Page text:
Something is telling you it’s time to make a job change—to move on from your current in-house role to that next opportunity. Maybe there are external factors weighing on you, maybe you're itching for a new adventure or maybe you’d like more of a challenge or enhanced responsibility (or less). Whatever your reason for beginning the search for a new position, treat this as an inflection point in your career. Don't rush into this life-changing decision without putting some thought into your approach and developing a strategy. Following these six steps will prepare you as you set out on your journey to finding a new job:
The most valuable first step is to reflect on where you currently are in your career and on why you want to make a change at this time. Take the time to carefully understand what you are looking for and consider what your ideal next role looks like. Ask yourself these questions to identify your professional goals:
Why do you want to start a job search now? Do you really want a new job or just new/increased/broader/different responsibilities in your current position or in a different role at your current company?
What new skills do you want/need to develop in order to advance your career and/or get you closer to that ultimate career goal? What experience is currently lacking in your background? What work don't you do now that you want to do?
What are your ultimate career goals? What is the next step in your career/next job that will help get you there?
What is most important to you in your next job? What are the must-haves? What are the nice-to-haves?
Take time to reflect on what type of workplace environment you are seeking. The environment you work in truly matters more than you realize; it sets the tone for each day and the attitude you bring to your work. Ask yourself:
What type of corporate environment aligns best with your personality, goals and work style?
In what type of culture have you succeeded in the past/will you continue to thrive?
What factors do you want to replicate in your next job? What not so much?
Your resume is your first impression. It is a work in progress and there is no such thing as a perfect resume. That said, what you can make perfect is the amount of detail you provide to make your resume perfect for this job. Explain where you are in your career, defining specific experience and skill sets and your educational background, as they relate to the job you are pursuing. You want to appear as the perfect candidate in that first impression. As a general rule, you should have more than one version of your resume and tailor the most appropriate version to specific jobs as you apply for them.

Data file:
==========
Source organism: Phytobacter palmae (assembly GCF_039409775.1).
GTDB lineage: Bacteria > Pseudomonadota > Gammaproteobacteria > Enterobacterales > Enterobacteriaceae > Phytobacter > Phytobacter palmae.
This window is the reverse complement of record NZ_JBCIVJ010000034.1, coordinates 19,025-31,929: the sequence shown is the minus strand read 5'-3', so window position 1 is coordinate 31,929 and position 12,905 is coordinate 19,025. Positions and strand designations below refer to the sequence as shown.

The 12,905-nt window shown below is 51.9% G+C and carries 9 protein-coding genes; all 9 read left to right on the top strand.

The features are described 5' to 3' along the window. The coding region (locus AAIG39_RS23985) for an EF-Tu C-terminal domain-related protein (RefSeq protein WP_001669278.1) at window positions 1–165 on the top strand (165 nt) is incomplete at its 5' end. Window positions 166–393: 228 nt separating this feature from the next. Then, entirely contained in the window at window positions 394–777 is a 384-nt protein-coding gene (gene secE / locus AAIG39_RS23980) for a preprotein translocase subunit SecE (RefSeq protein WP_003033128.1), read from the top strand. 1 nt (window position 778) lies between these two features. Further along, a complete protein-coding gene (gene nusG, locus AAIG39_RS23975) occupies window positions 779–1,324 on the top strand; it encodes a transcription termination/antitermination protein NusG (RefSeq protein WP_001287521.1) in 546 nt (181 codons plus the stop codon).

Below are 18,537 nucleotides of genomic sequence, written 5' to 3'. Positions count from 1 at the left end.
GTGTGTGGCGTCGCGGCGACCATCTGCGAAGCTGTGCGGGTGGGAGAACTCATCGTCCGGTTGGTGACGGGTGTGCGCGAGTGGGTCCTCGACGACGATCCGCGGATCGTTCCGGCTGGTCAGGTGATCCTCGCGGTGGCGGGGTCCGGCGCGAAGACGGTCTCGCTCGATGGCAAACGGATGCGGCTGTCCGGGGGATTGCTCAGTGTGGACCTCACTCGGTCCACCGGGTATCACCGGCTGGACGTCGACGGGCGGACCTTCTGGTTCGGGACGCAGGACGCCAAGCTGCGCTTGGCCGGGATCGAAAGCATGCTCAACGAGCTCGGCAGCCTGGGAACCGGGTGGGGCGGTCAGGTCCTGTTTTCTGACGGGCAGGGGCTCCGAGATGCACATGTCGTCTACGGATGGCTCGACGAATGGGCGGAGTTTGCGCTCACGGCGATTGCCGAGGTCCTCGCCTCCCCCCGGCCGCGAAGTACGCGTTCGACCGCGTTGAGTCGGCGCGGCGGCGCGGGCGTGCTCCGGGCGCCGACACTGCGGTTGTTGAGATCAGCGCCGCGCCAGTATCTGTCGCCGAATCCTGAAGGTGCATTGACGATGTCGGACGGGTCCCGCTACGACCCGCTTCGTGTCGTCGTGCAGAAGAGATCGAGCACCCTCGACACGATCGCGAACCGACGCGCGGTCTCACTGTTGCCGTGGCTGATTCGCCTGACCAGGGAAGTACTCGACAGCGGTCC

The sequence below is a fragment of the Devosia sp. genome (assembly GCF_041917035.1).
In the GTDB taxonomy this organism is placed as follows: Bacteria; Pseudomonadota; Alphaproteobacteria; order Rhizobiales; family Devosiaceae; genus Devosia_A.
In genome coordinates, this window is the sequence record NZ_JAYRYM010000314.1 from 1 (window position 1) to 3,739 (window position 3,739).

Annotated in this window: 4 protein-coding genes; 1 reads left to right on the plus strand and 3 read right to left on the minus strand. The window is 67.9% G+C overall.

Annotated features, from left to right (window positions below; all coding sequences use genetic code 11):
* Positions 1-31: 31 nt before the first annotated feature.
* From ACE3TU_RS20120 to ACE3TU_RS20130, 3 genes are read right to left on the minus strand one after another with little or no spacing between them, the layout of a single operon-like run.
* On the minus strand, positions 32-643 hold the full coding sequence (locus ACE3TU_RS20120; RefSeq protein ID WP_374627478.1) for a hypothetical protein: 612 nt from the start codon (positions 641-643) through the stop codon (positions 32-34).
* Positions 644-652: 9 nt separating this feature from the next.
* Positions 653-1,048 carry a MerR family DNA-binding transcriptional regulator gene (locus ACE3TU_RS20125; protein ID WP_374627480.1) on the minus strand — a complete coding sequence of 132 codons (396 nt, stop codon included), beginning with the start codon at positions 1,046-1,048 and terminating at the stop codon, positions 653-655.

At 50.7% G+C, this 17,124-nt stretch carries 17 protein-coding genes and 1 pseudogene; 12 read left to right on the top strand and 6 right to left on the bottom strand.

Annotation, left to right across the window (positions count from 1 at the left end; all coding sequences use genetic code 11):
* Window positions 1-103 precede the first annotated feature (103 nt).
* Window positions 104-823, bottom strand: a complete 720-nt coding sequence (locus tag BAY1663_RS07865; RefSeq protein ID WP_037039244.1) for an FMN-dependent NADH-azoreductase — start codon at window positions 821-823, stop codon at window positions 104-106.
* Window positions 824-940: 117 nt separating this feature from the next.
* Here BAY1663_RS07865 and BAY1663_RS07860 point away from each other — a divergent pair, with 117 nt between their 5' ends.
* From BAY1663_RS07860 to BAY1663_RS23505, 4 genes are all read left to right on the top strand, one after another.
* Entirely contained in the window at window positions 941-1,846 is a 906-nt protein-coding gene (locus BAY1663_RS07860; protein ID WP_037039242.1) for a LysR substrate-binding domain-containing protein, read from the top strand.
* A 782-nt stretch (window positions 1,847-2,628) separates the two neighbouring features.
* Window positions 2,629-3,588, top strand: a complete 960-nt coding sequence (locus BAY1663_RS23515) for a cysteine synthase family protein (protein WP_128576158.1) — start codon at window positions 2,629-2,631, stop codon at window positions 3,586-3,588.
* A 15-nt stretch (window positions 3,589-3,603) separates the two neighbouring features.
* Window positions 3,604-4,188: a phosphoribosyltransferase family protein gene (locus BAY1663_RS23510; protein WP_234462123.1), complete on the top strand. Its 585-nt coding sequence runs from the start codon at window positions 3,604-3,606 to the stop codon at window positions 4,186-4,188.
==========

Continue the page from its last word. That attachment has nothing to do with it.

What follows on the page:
Treat your job search like a second job and create a strategy to approach your search—then execute on it. Fine tune that strategy as you go. You never know when the right job will come along, so prepare yourself for a marathon, not a sprint. Set aside specific time each day or each week to research companies, schedule calls and meetings, and send out your resume to targeted contacts and job postings.
Utilize your network, reaching out to friends, family and colleagues who can be helpful in connecting you with people who do what you want to do, are in the industry you want to break into, are at companies you would like to target, etc. And then reach out to those folks and schedule phone calls or meetings for informational interviews. Always ask: Who else do you suggest I contact? Can you make an introduction?
You need to be your biggest cheerleader and motivator, so set goals for yourself that align with your strategy. Be reasonable and realistic and do things at a pace that will allow you to accomplish them. No one is going to do the work for you, so track your progress and hold yourself accountable to reaching the goals you set.
Search consultants and recruiters are wired in to hiring trends and compensation benchmarking. They are acutely aware of what is happening in the market and have their ear to the ground on opportunities. You should be on their radar screens for current and future opportunities. Reach out to recruiters the same way you would your network; answer the phone if they call even if the opportunity is not quite right; develop these relationships. Start the conversation with a recruiter about your career aspirations and they will provide you with the best guidance they can.
The possibilities that come with a new job are endless. Think of your job search as a professional adventure with new skills and new connections on the horizon. Be open to challenging "stretch" opportunities that present themselves even if it means relocating or having to learn and do something you have never done. This new adventure can reap benefits and afford you opportunities you have never before experienced even if it is in an industry in which you have spent years working. So take a chance when something appealing presents itself.
Remember there is no perfect job; there is only the next position that is the best one for you at this point in your career trajectory. Prioritize what is most important to you and be willing to compromise on what is not important. Take a long view and look at this next opportunity as a place to grow and help lead you to your ultimate role!